Coast live oaks prefer to have their roots shaded, so surrounding young trees with mulch (but not directly against the trunk) rocks, or symbiotic understory plants (such as toyon) that will not crowd out the tree, will help to provide that shade.
One of the best things you can do for an oak tree is allow its fallen leaves to stay, creating a mulch layer beneath the canopy. These leaves will amend the soil over time and create a highly beneficially fungal community in the soil (it will also help to reduce weed growth underneath the tree). Over time this will create an area of highly fertile soil that will improve the health of nearby plants.
Creative Concepts Landscape will create a plan and properly install coast live oaks for your landscape. Contact us today to learn more.
Because coast live oaks evolved in our climate, they have become summer dormant (many trees go dormant in the winter). This helps the coast live oaks to reduce their water intake during the driest times of the year.
One might think that these trees would need extra water on those hot summer days, but the opposite is true for these oaks. Established trees should not be watered at all during the summer.
Because the trees reduce their water intake at this time, supplemental water will sit around the roots, creating potential damage. Lucky you, these trees are making it easier to reduce your water bill.
Quercus agrifolia (coast live oak) landscape basics:
- Full sun to part shade
- Once established, they tend to need little supplemental water – maximum one time per month once established
- They usually tolerate a variety of soil types, but prefer well draining loamy soil. This type of soil will be naturally created if you let the leaves form into a base mulch layer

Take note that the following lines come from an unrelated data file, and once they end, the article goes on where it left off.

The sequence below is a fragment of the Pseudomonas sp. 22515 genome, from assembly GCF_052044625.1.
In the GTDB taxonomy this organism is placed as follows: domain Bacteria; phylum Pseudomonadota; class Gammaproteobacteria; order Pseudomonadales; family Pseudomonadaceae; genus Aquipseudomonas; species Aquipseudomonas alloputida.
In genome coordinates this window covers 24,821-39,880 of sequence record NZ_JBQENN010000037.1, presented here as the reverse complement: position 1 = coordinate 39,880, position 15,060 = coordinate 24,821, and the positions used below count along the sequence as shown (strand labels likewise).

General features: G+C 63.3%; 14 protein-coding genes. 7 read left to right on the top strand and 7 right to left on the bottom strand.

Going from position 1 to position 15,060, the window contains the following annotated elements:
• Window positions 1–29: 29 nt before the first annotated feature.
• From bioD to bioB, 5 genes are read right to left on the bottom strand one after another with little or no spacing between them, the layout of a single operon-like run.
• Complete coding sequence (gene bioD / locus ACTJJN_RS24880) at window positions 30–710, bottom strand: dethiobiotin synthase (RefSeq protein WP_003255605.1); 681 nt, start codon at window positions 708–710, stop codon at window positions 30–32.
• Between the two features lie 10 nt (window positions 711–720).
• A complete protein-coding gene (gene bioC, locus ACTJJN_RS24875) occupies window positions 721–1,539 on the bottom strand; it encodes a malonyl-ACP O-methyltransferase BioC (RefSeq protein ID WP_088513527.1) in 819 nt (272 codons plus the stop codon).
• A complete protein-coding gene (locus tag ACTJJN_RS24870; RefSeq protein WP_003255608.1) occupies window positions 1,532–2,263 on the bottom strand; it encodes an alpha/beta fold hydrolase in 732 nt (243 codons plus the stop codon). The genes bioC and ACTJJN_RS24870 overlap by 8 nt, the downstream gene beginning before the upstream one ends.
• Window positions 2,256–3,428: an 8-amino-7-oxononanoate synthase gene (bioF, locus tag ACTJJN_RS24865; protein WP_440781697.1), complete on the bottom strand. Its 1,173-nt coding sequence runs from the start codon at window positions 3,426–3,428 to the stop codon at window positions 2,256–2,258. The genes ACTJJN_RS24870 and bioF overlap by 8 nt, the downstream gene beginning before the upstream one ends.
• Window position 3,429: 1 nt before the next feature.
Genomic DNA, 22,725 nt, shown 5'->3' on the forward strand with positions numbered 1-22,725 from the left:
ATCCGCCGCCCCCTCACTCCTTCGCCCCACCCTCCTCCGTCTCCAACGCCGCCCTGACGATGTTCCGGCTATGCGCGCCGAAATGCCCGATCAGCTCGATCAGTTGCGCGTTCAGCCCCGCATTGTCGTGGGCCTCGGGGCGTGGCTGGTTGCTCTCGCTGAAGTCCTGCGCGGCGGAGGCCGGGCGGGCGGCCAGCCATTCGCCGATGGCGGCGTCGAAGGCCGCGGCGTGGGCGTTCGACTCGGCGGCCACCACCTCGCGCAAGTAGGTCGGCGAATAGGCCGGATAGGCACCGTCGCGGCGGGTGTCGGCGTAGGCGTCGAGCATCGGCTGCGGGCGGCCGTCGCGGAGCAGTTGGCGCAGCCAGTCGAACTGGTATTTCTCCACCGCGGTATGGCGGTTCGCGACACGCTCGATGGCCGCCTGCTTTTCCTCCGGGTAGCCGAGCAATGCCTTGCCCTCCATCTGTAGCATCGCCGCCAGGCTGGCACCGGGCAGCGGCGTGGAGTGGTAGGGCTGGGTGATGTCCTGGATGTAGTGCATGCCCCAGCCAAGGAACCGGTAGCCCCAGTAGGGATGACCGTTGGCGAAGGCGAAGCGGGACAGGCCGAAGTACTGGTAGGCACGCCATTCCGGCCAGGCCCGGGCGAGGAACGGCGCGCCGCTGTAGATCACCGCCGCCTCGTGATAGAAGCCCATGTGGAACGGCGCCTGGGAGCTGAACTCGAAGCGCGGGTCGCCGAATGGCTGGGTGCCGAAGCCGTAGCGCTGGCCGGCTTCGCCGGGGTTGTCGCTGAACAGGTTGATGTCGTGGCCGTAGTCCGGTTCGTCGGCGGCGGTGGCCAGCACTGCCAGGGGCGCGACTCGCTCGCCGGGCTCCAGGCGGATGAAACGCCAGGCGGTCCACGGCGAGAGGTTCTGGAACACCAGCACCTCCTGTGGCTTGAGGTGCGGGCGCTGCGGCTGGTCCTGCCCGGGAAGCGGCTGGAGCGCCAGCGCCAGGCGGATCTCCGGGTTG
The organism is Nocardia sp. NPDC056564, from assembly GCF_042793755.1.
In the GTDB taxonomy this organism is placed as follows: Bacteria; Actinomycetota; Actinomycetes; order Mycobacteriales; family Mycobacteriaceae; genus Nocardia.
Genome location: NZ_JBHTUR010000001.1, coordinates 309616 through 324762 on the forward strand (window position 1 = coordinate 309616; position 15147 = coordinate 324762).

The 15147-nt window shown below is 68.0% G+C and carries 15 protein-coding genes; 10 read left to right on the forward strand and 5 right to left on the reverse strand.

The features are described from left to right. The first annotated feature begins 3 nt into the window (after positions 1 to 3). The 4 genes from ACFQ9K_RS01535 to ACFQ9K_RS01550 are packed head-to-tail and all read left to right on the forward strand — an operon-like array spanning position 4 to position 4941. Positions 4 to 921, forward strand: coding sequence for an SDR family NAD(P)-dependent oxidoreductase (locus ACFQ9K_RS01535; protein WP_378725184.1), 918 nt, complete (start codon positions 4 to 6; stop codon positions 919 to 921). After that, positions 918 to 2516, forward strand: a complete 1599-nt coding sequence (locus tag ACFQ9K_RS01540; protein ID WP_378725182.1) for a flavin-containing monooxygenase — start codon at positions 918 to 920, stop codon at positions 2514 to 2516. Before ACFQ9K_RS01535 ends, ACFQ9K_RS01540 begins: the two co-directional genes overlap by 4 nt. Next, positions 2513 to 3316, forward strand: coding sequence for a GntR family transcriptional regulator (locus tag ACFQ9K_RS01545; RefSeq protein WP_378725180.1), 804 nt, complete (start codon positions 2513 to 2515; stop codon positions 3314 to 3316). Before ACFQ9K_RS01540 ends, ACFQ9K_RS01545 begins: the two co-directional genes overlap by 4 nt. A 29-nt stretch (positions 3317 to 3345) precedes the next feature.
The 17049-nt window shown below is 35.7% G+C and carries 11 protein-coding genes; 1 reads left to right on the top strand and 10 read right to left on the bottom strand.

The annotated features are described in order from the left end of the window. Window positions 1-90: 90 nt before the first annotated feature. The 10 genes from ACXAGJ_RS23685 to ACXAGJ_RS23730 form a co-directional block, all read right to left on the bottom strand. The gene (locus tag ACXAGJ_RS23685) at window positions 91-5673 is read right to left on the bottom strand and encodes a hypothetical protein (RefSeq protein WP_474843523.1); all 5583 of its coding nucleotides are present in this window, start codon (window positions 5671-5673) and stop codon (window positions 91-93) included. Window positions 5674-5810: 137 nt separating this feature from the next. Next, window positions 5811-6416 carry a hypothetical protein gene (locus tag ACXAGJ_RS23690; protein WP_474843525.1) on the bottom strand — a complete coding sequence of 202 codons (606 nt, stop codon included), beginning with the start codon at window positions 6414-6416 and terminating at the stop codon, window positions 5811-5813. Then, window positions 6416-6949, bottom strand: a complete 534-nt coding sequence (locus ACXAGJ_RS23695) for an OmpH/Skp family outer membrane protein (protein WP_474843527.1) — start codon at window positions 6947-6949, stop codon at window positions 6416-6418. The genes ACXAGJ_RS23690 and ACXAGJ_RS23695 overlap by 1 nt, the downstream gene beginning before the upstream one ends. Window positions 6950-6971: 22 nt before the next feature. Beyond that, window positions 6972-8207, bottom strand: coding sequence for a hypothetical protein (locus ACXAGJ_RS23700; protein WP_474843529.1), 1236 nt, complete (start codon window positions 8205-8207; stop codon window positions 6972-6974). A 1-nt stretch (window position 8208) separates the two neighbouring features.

- Excellent in the landscape for bank stabilization, specimen focal points, deer resistant, bird gardens, and butterfly gardens
- The flowers are inconspicuous, male flowers are pendulous
- Cold hardy to 15 degrees F
- Fertilizer is not necessary
The pendulous flowers of a male specimen
Coast live oaks are susceptible to several pests and diseases including Gold Spotted Oak Borer and Sudden Oak Death. Avoid importing firewood from areas outside of where it was grown. Firewood can carry pests within it.
Sterilize all pruning instruments before and after use when trimming these trees.
A multi-trunked coast live oak along a park pathway
It is best to prune coast live oaks in July or August, when the trees are in dormancy and not growing. Also, the dry weather is less likely to encourage pathogens that may attack the pruning wounds.
Always avoid pruning large limbs (unless there is an imminent safety risk with the tree). Removing large limbs creates large wounds which expose the tree to possible infection and will take many years to recover.
Avoid over-thinning interior branches or “lion tailing.”
Coast live oaks are one of our natural wonders in the Crescenta Valley. Creative Concepts Landscape will help to give your oaks a healthy start in life.
DO YOU have Quercus agrifolia, or any other locally common plant in your landscape? We want to see them! Please upload a picture of your beauty in the comments.
Mature coast live oaks will form massive trunks and limbs. This particularly grand tree is located in Mountain View Cemetery.
Do you have a landscape project in mind? Whether it’s planting oak trees, repairing irrigation, or any other landscape project, Creative Concepts Landscape will be happy to discuss possibilities with you. Take a look at our Yelp page and contact us today (818 248-7436), to see what we can do for your landscape.
By Daniel Williams
Client Liaison for Creative Concepts Landscape
Hahamongna Native Plant Nursery – Take a hike around JPL and stop by this local nursery specializing in native plants – open to the public on the weekends
Theodore Payne Nursery – Specializing in local native plants for our region
Descanso Gardens – A local La Canada destination with beautiful coast live oak groves